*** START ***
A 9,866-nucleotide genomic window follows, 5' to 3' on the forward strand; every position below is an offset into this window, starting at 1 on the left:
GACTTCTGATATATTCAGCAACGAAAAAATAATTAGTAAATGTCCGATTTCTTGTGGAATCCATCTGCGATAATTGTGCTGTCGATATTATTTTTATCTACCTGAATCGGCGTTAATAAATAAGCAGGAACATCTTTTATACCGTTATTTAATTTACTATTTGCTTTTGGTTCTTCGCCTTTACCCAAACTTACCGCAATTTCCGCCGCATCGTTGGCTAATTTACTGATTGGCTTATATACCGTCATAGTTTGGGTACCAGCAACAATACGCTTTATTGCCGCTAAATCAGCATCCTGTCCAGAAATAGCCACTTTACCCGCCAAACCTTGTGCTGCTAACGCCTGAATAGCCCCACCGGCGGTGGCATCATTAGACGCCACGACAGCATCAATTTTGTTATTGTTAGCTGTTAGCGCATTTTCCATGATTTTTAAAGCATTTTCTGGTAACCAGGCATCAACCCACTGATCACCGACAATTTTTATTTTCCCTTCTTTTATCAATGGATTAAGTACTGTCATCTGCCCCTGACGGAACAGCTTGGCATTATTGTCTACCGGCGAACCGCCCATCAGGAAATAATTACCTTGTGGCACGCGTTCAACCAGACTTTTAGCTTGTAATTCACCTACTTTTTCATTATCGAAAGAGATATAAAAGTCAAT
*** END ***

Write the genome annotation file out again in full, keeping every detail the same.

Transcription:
A 9,866-nucleotide genomic window follows, 5' to 3' on the forward strand; every position below is an offset into this window, starting at 1 on the left:
GACTTCTGATATATTCAGCAACGAAAAAATAATTAGTAAATGTCCGATTTCTTGTGGAATCCATCTGCGATAATTGTGCTGTCGATATTATTTTTATCTACCTGAATCGGCGTTAATAAATAAGCAGGAACATCTTTTATACCGTTATTTAATTTACTATTTGCTTTTGGTTCTTCGCCTTTACCCAAACTTACCGCAATTTCCGCCGCATCGTTGGCTAATTTACTGATTGGCTTATATACCGTCATAGTTTGGGTACCAGCAACAATACGCTTTATTGCCGCTAAATCAGCATCCTGTCCAGAAATAGCCACTTTACCCGCCAAACCTTGTGCTGCTAACGCCTGAATAGCCCCACCGGCGGTGGCATCATTAGACGCCACGACAGCATCAATTTTGTTATTGTTAGCTGTTAGCGCATTTTCCATGATTTTTAAAGCATTTTCTGGTAACCAGGCATCAACCCACTGATCACCGACAATTTTTATTTTCCCTTCTTTTATCAATGGATTAAGTACTGTCATCTGCCCCTGACGGAACAGCTTGGCATTATTGTCTACCGGCGAACCGCCCATCAGGAAATAATTACCTTGTGGCACGCGTTCAACCAGACTTTTAGCTTGTAATTCACCTACTTTTTCATTATCGAAAGAGATATAAAAGTCAAT